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December 5.

St. Sabas, Abbot, A. D. 532. St. Crispina, A. D. 304. St. Nicetius, Bp. of Triers, A. D. 566.

Foot Ball in Scotland.

On Tuesday the 5th of December, 1815, a great foot-ball match took place at Carterhaugh, Ettrick Forest (a spot classical in minstrelsy), betwixt the Ettrick men and the men of Yarrow; the one party backed by the earl of Home, and the other by sir Walter Scott, sheriff of the forest, who wrote two songs for the occasion, one whereof follows:—

Lifting the Banner of the House of Buccleugh,
at the great Foot-ball match, on Carterhaugh.

From the brown crest of Newark its summons extending,
   Our signal is waving in smoke and in flame;
And each forester blithe from his mountain descending,
   Bounds light o'er the heather to join in the game.


   Then up with the banner, let forest winds fan her,
   She has blazed over Ettrick eight ages and more;
   In sport we'll attend her, in battle defend her,
   With heart and with hand, like our fathers' before.

When the southern invader spread waste and disorder,
   At the glance of her crescents he paus'd and withdrew
For around them were marshal'd the pride of the border,
   The flowers of the forest, the hands of Buccleuch.
      Then up with the banner, &c.

A stripling's weak hand to our revel has borne her,
   No mail glove has grasp'd her, no spearmen around;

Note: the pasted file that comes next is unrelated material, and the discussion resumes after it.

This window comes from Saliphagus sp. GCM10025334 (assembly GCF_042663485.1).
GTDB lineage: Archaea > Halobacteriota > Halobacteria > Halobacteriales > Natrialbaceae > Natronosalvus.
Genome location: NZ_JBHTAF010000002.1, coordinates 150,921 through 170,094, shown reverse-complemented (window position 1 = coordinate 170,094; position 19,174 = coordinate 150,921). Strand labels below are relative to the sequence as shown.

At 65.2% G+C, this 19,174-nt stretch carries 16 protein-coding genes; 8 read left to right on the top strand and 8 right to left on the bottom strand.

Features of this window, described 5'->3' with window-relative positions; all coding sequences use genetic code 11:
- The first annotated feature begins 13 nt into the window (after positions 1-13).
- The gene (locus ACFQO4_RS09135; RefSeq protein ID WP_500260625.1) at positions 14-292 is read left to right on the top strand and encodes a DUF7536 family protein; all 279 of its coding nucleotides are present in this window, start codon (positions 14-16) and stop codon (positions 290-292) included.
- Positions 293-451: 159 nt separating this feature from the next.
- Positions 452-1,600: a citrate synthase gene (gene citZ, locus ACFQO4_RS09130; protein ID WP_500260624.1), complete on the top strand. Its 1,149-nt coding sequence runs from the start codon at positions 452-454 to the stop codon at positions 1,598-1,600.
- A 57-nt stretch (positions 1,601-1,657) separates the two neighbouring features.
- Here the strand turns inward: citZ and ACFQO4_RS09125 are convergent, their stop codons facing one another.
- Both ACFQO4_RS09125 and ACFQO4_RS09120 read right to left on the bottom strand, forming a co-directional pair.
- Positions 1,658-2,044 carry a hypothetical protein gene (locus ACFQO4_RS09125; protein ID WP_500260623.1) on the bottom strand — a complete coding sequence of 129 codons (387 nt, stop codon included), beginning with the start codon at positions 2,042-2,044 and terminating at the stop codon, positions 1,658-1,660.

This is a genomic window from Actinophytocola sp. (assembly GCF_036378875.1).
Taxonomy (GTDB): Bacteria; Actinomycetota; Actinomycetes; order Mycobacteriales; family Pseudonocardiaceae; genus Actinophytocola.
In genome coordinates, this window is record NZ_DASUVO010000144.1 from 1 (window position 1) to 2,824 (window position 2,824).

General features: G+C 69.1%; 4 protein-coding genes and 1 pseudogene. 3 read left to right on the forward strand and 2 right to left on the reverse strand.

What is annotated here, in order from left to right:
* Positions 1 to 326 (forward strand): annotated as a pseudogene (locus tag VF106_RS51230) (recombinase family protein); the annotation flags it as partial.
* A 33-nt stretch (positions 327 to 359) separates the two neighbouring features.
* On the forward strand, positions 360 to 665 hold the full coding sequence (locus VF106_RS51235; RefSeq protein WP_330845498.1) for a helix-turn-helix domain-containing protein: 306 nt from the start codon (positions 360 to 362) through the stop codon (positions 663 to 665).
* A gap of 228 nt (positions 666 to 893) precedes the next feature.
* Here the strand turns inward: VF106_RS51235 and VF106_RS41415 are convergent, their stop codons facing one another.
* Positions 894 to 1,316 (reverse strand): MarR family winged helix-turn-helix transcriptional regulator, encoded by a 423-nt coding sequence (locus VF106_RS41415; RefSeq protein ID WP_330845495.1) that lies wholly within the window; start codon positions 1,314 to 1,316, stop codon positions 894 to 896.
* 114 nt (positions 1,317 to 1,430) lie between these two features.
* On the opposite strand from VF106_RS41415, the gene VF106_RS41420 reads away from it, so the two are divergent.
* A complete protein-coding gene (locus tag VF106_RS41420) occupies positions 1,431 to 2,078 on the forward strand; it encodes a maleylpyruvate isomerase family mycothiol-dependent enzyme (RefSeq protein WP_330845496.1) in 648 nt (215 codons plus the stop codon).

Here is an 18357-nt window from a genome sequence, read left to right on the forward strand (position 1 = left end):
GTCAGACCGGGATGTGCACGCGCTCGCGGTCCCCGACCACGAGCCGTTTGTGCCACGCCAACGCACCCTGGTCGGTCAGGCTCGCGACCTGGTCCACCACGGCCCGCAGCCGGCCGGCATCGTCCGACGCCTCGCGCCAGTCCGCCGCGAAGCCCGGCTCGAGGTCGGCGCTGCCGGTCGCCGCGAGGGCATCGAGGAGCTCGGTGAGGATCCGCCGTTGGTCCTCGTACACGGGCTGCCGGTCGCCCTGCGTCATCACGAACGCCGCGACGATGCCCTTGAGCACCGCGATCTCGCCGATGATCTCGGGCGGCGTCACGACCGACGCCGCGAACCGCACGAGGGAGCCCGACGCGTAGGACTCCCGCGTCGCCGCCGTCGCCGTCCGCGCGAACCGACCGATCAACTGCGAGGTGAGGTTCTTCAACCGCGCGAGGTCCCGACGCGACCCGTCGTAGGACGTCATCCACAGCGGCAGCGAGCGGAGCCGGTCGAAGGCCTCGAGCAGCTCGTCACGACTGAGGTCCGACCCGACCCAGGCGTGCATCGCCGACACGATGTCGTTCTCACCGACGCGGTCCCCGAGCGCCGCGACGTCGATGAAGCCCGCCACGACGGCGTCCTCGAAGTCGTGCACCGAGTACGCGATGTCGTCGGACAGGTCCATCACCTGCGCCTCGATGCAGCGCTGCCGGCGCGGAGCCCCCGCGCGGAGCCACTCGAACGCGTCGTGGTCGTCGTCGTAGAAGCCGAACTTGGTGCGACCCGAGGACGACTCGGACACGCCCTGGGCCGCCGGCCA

But ere a bold foeman should scathe or should scorn her,
   A thousand true hearts would be cold on the ground.
      Then up with the banner, &c.

We forget each contention of civil dissension,
   And hail, like our brethren, Home, Douglas, and Car;
And Elliot and Pringle in pastime shall mingle,
   As welcome in peace as their fathers in war.
      Then up with the banner, &c.

Then strip lads, and to it, though sharp be the weather,
   And if, by mischance, you should happen to fall,
There are worse things in life than a tumble on heather,
   And life is itself but a game at foot-ball!
      Then up with the banner, &c.

And when it is over, we'll drink a blythe measure
   To each laird and each lady that witness'd our fun,
And to every blythe heart that took part in our pleasure,
   To the lads that have lost and the lads that have won.
      Then up with the banner, &c.

May the forest still flourish, both borough and landward
   From the hall of the peer to the herd's ingle nook;
And huzza! my brave hearts, for Buccleuch and his standard
   For the king and the country, the clan and the duke!
      Then up with the banner, &c.


Abbotsford, Dec. 1, 1815.

Something has been said concerning ball-play, at p. 863, and more remains to be observed, with which foot-ball will be mentioned hereafter. At present the year hastens the volume to a close, and we must put by many things to make ready for the "great festival:"—

Christmas is a coming,
   We'll have flowing bowls,
Laughing, piping, drumming,
   We'll be jovial souls.


Longstalked Hibiscus. Hibiscus pedunculatus.
Dedicated to St. Crispina.